“It’s too late now because most of the world has got this idea that GM crops are wrong in some way,” Lynas told Mounk. “And the opposition is — you used the word ‘moral’ — it is moral. It is not about a risk-benefit analysis. It’s as if it’s sacrilegious to do what scientists are doing with GM crops, and the level of moral opposition is therefore absolute.”
Ask a conventional U.S. farmer about this in a sympathetic way, and you will make a friend for life.
And finally, there’s nuclear energy. It’s the obvious, most efficient way to free ourselves from dependence on fossil fuels for generating electricity. Yes, of course, renewable energy is also a big part of the solution and will continue to be, especially solar and wind. But the ecological impact of a nuclear power plant is so much smaller than the impact of a field of solar arrays or windmills that can cover hundreds of acres. Nuclear fission can power a whole city on a much smaller footprint.
The opposition to nuclear is largely built on perception. Chernobyl. Fukushima. Scary episodes. Netflix historical dramas. But as Lynas points out, the number of deaths per kilowatt for nuclear is the lowest among power generation methods. Even solar is slightly more dangerous, he said, because people slip from roofs and die when they’re installing panels.
No deaths were caused by acute radiation syndrome in Fukushima, though the evacuation of the surrounding area did cause dozens of people to die for unrelated medical reasons. Chernobyl’s death toll is a matter of considerable debate. The internationally-recognized number of direct deaths was 31, though many thousands more likely died before their time as a result of radiation. In any case, it was obviously a massive disaster, and one that can and should be avoided in the future.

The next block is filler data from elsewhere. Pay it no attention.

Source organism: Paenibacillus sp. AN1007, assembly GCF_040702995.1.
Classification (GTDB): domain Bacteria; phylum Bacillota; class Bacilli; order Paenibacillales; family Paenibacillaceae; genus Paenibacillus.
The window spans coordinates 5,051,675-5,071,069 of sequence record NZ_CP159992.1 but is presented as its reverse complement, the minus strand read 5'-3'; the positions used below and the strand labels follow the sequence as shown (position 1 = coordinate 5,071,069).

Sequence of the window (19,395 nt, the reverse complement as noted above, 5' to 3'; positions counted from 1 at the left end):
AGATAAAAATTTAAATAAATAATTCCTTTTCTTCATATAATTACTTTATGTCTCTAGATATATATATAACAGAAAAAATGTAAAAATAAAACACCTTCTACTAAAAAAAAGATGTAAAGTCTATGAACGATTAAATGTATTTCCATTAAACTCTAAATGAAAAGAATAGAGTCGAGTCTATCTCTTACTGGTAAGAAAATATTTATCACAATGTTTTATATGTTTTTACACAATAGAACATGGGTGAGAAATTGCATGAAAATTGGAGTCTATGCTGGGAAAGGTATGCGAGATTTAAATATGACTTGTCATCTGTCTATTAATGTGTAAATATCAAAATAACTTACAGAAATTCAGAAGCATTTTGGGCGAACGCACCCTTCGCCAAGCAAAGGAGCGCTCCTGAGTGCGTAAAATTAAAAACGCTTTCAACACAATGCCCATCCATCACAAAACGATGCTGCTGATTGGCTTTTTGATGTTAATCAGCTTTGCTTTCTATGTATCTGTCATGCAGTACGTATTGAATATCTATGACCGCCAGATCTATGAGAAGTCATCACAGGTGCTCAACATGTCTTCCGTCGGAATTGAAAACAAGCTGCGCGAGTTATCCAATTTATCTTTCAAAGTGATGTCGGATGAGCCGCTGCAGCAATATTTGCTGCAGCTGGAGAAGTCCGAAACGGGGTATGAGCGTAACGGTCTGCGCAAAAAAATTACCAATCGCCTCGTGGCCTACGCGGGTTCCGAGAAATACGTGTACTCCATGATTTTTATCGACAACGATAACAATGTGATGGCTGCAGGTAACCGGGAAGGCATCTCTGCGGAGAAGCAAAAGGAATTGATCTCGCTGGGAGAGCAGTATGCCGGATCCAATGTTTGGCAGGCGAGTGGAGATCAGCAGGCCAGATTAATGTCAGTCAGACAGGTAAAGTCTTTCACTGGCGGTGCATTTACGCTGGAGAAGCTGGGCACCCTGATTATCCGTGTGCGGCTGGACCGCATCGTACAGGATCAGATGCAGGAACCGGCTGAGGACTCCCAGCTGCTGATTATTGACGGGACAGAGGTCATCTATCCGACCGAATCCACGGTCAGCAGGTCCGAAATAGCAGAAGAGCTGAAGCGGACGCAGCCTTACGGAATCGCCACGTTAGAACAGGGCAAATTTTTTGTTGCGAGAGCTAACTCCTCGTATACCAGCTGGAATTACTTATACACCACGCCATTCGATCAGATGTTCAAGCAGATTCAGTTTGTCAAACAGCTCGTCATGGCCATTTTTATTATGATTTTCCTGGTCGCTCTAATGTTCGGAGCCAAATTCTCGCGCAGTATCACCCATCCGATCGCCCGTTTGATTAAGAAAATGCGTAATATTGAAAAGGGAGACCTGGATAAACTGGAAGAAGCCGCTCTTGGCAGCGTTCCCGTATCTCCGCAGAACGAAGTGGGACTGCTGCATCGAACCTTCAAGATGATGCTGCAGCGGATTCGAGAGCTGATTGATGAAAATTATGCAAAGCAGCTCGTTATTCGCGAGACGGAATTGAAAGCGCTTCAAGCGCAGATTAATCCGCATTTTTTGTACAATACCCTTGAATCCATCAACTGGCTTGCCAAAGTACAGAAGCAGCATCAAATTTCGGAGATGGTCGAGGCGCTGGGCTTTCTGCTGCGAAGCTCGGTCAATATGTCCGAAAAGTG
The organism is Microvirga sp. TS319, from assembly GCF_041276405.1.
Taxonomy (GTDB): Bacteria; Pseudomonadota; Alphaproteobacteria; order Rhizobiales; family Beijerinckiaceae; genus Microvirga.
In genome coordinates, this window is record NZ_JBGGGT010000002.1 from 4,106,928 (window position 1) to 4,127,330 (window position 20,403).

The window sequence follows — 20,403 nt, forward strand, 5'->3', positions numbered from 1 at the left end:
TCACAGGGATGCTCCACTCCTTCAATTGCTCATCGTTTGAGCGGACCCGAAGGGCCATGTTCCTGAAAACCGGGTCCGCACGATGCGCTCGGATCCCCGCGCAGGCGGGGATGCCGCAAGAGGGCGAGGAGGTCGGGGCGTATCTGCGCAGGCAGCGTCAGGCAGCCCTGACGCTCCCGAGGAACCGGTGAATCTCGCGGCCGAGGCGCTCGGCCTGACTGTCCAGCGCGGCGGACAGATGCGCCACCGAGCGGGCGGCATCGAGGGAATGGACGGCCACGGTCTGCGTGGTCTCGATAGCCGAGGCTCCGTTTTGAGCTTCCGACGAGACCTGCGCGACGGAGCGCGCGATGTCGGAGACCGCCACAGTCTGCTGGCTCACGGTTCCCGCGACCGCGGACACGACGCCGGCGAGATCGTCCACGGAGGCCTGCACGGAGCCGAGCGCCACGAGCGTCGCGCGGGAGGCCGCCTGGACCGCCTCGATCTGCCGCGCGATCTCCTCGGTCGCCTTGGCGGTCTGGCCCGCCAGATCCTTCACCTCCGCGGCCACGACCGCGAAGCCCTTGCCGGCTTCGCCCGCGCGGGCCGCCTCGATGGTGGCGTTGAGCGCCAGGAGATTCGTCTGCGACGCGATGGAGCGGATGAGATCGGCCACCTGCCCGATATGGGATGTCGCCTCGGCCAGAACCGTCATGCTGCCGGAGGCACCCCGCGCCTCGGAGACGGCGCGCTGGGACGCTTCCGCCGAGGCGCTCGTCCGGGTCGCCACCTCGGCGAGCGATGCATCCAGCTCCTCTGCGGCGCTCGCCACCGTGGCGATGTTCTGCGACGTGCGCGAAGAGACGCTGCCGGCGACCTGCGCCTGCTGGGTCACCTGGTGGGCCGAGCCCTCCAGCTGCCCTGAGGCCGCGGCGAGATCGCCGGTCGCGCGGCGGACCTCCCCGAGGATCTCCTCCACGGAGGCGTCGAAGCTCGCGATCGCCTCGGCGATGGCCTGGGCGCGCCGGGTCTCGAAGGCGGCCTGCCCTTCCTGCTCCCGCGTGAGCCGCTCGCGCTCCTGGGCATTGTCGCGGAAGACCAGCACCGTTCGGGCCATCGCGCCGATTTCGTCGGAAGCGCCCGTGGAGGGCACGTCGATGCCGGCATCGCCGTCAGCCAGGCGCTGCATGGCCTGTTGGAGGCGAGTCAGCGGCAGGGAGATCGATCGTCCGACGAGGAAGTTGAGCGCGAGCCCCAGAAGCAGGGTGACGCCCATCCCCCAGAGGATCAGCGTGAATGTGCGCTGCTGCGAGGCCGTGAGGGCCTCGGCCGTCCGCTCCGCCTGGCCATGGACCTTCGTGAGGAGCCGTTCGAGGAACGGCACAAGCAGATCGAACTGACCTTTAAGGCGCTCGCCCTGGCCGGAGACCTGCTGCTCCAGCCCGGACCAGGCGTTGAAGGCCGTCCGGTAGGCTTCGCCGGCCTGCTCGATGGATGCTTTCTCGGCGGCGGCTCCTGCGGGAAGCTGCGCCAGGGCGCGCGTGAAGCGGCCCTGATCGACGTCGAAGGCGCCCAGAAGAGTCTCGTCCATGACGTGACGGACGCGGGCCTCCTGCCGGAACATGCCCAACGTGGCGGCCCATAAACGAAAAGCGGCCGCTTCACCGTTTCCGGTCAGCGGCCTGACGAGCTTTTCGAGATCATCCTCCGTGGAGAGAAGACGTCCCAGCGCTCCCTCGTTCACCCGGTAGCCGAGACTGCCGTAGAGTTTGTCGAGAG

And yet despite all the attention on climate change, the U.S. is building exactly one nuclear power plant, in Georgia, near Augusta. It’s the first in three decades and was 92% complete as of April.
China, India and Russia are building many more, with about 50 nuclear power plants under construction globally.
Germany, that bastion of science and progress, is in the process of decommissioning all its nuclear power plants. France has one coming online in 2023. The United Kingdom has two coming online in 2026 and 2027. The rest of Western Europe is staying away from nuclear energy for now.
Anyway, the U.S. and Europe are weird. We say we like science, but in a lot of ways we really don’t. Have a great day.
“The two foes of human happiness are pain and boredom. We may go further, and say that (to) the degree in which we are fortunate enough to get away from the one, we approach the other. Life presents, in fact, a more or less violent oscillation between the two.” — Arthur Schopenhauer, 1851
About: I send this email most weekdays in an effort to stay informed and in touch.I was a newspaper reporter for 14 years, most recently at the Minneapolis Star Tribune. I explained why my family left Minneapolis here. Now we live just outside Chattanooga and I work on Scuffed News. Please share this newsletter with anyone you think might enjoy it. And please consider supporting this work with your money on Patreon.